Mochi, D. A., Monteiro, A. C., & Barbosa, J. C. (2005). Action of pesticides to Metarhizium anisopliae in soil. Neotropical Entomology, 34(6), 961-971.

Osherov, N., & May, G. (2000). Conidial germination in Aspergillus nidulans requires RAS signaling and protein synthesis. Genetics, 155(2), 647-656.

Rehner, A. S. (2005). Ecology and evolution of fungal endophytes and their role against insects. In F. E. Vega, & M. Blackwell (Eds.), Insect-fungal associations: ecology and evolution (p. 74-96). Oxford, UK: Oxford University Press.

Rossi-Zalaf, L. S., Alves, S. B., Lopes, R. B., Silveira Neto, S., & Tanzini, M. R. (2008). Interacao de microrganismos com outros agentes de controle de pragas e doencas. In S. B. Alves, & R. B. Lopes (Eds.), Controle microbiano de pragas na America Latina: avancos e desafios (p. 270-302). Piracicaba, SP: Fundacao de Estudos Agrarios Luiz de Queiroz.

Sartorato, A. (2006). Sensibilidade "in vitro" de isolados Colletotrichum lindemuthianum a fungicidas. Pesquisa Agropecuaria Tropical, 36(3), 211-213.

Schippers, B., Bakker, A. W., & Bakker, P. A. H. M. (1987). Interactions of deleterious and beneficial rhizosphere microorganisms and the effect of cropping practices. Annual Review of Phytopathology, 25(1), 339-358.

Stamford, N. P., Rodrigues, J. J. V., Heck, R. J., & Andrade, D. E. G. T. (2005). Microbiota dos solos tropicais. In S. J. Michereff, D. E. G. T. Andrade, & M. Menezes (Eds.), Ecologia e manejo de patogenos radiculares em solos tropicais (p. 61-92). Recife, PE: Imprensa Universitaria, Universidade Federal Rural de Pernambuco.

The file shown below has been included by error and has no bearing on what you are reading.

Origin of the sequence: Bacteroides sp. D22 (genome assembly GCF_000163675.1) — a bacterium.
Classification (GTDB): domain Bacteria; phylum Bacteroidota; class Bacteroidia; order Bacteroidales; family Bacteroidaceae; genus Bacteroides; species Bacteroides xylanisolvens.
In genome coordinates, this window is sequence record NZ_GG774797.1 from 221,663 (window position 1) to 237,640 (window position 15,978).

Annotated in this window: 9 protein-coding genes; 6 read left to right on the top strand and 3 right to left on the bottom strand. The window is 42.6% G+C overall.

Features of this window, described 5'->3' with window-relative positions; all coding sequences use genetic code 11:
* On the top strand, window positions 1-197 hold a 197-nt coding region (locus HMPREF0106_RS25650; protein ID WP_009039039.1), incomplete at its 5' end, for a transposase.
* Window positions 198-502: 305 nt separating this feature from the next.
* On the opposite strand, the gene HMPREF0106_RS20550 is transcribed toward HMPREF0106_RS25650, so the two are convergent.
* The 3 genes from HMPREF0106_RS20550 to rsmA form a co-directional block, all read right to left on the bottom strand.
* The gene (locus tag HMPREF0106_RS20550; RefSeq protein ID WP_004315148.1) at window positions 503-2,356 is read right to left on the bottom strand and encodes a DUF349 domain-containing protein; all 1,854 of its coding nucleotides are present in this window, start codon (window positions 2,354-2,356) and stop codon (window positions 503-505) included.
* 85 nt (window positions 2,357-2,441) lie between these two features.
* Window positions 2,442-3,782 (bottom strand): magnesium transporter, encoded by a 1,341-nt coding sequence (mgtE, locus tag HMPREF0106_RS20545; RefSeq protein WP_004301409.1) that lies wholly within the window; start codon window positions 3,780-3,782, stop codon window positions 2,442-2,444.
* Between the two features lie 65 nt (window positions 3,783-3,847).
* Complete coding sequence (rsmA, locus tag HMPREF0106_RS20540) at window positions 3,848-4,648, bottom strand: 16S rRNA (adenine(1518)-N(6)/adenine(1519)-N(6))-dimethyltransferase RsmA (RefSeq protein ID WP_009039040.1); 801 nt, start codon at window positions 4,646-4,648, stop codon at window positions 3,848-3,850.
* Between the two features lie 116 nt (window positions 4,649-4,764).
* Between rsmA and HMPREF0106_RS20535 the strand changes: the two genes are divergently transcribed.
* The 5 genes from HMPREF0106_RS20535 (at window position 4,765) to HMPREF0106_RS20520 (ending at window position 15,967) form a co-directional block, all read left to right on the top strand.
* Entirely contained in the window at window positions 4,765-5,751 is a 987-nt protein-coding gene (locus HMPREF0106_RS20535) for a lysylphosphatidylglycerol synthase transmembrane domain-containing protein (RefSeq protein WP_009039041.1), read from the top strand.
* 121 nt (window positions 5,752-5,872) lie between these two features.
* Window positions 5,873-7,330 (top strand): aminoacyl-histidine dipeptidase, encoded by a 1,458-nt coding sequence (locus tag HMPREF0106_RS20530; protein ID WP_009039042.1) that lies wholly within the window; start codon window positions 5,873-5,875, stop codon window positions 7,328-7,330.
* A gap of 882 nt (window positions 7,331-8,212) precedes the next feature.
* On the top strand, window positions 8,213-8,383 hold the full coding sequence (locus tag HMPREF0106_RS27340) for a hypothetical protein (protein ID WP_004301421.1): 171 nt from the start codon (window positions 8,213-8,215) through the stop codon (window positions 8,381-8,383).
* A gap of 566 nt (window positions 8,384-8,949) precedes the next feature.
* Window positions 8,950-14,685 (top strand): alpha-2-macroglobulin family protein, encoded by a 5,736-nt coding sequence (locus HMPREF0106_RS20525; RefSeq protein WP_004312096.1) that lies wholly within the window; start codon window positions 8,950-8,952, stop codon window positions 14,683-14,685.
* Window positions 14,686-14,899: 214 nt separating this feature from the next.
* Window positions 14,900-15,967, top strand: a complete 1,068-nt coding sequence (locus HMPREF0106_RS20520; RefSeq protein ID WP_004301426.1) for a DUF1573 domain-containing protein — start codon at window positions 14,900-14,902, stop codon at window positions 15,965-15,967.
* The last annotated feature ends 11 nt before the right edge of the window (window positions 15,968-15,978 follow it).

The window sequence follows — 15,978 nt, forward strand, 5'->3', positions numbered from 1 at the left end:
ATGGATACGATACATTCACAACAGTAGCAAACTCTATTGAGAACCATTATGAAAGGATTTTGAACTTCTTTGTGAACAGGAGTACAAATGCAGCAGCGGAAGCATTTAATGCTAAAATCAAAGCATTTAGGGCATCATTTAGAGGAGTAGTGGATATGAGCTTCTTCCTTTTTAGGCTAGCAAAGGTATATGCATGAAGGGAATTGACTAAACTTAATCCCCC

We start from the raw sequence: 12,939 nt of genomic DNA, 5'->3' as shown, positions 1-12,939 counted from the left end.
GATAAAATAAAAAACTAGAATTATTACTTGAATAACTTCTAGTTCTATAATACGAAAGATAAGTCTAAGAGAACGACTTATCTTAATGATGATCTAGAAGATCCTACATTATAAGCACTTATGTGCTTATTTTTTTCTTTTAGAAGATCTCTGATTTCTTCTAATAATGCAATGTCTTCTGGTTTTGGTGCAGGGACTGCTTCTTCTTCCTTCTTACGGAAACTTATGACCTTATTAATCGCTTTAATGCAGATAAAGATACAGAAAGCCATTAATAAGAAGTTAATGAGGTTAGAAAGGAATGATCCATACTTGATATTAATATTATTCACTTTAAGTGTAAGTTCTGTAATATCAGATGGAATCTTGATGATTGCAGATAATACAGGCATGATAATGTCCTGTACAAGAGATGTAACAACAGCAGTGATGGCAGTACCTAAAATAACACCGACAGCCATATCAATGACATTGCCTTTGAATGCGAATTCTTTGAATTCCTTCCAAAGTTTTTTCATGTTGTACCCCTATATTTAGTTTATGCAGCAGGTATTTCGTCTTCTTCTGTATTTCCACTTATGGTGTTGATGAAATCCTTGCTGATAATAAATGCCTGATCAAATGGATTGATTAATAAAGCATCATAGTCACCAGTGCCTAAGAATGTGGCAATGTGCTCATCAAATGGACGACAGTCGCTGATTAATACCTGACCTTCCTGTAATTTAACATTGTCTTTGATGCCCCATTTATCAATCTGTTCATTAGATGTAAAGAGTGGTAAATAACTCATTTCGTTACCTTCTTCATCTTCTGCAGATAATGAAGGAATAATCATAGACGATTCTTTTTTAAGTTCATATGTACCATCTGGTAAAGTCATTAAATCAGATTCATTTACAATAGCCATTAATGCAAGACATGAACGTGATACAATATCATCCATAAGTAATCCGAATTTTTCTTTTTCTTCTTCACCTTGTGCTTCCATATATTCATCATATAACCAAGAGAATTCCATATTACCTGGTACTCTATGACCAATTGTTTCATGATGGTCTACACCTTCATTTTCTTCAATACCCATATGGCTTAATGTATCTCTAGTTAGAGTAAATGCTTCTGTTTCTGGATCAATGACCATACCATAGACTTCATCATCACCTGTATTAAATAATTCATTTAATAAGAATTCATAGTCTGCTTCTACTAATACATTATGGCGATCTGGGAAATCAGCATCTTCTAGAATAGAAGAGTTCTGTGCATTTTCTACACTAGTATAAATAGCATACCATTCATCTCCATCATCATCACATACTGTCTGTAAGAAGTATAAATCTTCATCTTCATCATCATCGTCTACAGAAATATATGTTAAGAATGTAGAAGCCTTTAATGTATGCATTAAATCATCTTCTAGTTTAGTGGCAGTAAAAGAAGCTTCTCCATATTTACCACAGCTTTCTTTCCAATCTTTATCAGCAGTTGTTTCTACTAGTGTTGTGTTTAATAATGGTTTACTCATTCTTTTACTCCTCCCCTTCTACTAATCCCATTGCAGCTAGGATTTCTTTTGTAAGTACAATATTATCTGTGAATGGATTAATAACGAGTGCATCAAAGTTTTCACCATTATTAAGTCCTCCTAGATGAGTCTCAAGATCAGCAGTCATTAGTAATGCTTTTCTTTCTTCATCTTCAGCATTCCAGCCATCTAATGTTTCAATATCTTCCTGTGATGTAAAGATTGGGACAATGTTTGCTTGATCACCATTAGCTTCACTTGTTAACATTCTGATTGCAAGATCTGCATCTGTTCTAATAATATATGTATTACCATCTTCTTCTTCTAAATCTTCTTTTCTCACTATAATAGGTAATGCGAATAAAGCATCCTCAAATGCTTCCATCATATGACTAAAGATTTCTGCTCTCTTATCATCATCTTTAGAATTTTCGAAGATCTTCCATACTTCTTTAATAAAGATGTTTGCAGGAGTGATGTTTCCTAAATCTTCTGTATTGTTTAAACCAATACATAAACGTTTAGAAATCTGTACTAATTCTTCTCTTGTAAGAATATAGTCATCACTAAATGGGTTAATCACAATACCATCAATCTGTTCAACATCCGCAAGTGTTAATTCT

Zou, C. S., Mo, M. H., Gu, Y. Q., Zhou, J. P., & Zang, K. Q. (2007). Possible contributions of volatile-producing bacteria to soil fungistasis. Soil Biological Biochemistry, 39(9), 2371-2379.

Received on July 21, 2016.

Accepted on October 14, 2016.

Flavia Barbosa Soares (1), Antonio Carlos Monteiro (1), Jose Carlos Barbosa (2) and Dinalva Alves Mochi (1) *

(1) Departamento de Producao Vegetal, Faculdade de Ciencias Agrarias e Veterinarias, Universidade Estadual Paulista, Via de Acesso Prof. Paulo Donato Castellane, s./n., 14884-900, Jaboticabal, Sao Paulo, Brazil. (2) Departamento de Ciencias Exatas, Faculdade de Ciencias Agrarias e Veterinarias, Universidade Estadual de Sao Paulo, Jaboticabal, Sao Paulo, Brasil. * Author for correpondence. E-mail: dmochi@hotmail.com